Week four we traveled to the sea-side city of Durres for a Campus Crusade required week of Bible course work. Eve and I entered ourselves into the “Soteriology” class and we were scheduled for 20 hours of class time. Unfortunately, Eve spent much of the week sick and is still fighting it ten days later, but that will be the topic of the week five blog. In this week’s blog, we wanted to share with you some of our observations from the Soteriology class (this isn’t a technical description of Soteriology and won’t get into much detail, rather this a general observation that I think is a good reminder for all of us).
Soteriology is the study of the doctrine of salvation. We looked at many different facits of salvation during the week, from the attributes of God and his disposition toward man to what heaven will be like. As for any one subject, we spent the most amount of time on the differences between Calvanism and Arminianism. The class was even divided up and we had debates defending each position. This was the first Soteriology class like this for the Campus Crusade team and it seemed like quite a bit of learning went on. However, there was something I noticed about the group we were in that gave me a big reminder of something.
To explain further I have to give you a little background. First, the Christians in Tirana are mostly young in their Christianity. As we all remember, becoming a Christian on an experiential basis feels like it favors Arminianism. Somebody told us about our sin, the love of Christ, what He did on the cross, and how He died for us that we should believe and have an eternal relationshp with the Father. It is quite unlikely the person who shared the Word with you told you anything about calling, predestination, election, God’s sovereignty, the Holy Spirit’s work at salvation, etc. and really it was unnecessary that they would have. The person who shared the love of Christ with you undoubtedly told you to make a decision to repent and believe without any description of the Holy Spirit’s work in bringing you to the place where you would ever make such a decision. It is only after one becomes a Christian and studies God’s Word in detail that we learn about all that God did during that process. Accordingly, almost all of the Albanians would say they are Arminian.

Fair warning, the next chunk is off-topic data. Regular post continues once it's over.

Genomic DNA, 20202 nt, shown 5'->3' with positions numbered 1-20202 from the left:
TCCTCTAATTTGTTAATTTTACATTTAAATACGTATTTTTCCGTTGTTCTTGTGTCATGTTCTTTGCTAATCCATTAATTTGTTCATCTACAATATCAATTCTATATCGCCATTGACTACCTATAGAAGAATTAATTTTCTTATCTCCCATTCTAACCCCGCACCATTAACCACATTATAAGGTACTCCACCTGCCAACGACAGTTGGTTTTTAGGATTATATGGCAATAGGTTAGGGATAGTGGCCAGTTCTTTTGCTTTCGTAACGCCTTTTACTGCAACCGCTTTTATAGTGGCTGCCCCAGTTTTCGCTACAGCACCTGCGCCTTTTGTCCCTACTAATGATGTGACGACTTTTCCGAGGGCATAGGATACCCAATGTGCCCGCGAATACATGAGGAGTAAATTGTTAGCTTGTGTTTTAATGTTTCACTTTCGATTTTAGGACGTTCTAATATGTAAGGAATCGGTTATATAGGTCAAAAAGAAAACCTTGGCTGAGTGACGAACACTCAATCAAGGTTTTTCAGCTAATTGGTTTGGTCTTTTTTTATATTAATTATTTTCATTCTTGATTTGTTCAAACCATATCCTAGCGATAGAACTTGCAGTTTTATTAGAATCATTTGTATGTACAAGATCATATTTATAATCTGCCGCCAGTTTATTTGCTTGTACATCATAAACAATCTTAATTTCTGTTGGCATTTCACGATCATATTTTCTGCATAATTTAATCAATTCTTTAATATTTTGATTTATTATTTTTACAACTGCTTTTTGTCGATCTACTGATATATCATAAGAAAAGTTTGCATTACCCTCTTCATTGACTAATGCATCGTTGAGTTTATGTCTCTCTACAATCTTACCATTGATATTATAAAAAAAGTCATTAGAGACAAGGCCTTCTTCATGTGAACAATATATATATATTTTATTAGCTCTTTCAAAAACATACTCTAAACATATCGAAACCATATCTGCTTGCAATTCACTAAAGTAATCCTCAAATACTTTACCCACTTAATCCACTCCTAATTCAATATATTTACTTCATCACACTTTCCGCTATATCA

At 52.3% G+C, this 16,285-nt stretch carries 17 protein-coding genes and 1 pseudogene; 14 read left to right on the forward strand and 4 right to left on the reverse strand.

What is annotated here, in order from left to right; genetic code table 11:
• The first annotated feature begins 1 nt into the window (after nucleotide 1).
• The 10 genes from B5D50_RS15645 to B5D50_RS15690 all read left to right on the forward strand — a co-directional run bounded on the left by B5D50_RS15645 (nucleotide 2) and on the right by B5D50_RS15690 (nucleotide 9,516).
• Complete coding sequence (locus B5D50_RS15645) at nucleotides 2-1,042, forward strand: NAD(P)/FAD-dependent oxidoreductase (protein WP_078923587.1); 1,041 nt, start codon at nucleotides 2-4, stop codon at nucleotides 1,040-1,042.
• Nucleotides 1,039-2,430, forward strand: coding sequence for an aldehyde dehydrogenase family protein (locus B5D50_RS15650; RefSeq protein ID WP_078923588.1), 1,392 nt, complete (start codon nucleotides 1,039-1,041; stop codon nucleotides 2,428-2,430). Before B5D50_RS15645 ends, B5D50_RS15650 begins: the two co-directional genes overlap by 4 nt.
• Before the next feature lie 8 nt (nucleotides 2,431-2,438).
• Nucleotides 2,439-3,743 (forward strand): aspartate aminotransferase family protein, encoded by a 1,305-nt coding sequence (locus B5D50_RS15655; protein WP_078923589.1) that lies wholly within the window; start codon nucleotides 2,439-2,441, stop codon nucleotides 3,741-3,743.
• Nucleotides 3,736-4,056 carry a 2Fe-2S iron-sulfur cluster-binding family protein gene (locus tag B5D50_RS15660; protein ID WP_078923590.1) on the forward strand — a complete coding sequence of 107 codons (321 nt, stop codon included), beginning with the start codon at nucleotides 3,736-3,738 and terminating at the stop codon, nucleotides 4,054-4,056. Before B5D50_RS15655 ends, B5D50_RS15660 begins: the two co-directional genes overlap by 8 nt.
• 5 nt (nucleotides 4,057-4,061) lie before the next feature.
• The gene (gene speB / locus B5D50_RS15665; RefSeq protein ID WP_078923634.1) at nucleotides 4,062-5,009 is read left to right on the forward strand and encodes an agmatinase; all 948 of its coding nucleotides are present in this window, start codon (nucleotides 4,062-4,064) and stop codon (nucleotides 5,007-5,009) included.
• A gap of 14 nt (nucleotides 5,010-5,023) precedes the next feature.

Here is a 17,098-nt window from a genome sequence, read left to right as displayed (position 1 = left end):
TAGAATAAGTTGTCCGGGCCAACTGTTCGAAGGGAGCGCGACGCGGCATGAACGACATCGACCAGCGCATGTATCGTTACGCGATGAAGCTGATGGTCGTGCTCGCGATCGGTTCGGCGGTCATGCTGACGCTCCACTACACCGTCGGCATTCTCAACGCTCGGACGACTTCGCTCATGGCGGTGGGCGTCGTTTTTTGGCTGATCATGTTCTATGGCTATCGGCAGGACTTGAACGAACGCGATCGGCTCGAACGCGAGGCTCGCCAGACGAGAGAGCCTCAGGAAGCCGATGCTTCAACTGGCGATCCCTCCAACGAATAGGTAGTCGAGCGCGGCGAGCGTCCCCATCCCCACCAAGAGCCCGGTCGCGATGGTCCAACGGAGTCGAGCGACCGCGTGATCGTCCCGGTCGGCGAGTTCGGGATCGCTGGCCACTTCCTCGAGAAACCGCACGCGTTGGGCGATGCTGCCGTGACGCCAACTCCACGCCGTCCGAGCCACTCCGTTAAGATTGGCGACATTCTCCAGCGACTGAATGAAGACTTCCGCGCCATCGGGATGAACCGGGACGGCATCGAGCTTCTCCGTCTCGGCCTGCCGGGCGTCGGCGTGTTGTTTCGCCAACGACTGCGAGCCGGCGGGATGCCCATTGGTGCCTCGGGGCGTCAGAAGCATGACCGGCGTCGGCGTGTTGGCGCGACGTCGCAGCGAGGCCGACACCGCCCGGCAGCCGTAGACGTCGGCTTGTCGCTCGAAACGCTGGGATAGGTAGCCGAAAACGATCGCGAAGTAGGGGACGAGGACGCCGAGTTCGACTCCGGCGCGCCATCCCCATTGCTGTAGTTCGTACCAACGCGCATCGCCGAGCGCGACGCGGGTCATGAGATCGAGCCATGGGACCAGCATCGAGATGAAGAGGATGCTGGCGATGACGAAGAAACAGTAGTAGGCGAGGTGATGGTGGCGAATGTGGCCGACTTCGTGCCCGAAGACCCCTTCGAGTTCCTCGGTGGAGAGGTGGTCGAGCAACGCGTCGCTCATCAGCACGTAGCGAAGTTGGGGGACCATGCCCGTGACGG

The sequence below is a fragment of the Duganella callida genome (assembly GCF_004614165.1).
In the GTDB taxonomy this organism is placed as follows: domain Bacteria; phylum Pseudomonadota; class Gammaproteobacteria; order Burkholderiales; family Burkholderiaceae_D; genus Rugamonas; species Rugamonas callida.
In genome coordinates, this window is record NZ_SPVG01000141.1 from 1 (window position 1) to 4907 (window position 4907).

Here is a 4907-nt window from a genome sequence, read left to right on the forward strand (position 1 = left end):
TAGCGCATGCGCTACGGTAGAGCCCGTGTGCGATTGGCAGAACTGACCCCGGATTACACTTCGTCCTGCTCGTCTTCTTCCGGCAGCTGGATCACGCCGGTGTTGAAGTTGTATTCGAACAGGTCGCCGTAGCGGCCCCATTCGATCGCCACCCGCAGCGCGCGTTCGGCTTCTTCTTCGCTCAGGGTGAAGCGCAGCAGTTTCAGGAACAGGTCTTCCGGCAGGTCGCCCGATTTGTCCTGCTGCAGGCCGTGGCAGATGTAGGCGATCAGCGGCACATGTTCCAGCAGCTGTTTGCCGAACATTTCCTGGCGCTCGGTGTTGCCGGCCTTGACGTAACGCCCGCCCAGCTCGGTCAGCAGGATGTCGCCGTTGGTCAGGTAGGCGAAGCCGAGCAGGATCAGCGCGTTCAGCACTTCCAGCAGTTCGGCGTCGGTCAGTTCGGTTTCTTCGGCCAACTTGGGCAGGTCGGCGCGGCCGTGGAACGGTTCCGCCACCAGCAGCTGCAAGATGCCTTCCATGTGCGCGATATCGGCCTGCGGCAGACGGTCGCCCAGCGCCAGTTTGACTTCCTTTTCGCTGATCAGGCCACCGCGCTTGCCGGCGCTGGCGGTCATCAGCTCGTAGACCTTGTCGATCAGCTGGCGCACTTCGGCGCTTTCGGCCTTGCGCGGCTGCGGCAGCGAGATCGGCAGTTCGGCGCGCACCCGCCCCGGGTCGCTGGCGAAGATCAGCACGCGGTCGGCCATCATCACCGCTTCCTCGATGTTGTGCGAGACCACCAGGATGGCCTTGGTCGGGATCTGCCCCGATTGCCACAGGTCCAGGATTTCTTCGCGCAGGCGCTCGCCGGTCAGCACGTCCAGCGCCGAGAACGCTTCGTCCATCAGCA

Also, there is apparently a very Calvanist Pastor in Tirana- EXTREMELY Calvanistic in theology. Some of the things this Pastor has done has turned many sour toward Calvanistic theology. He has apparently come across rather harsh and unloving. In part from this pastor and from other external things that have happened as well, Calvanism is almost a bad word here.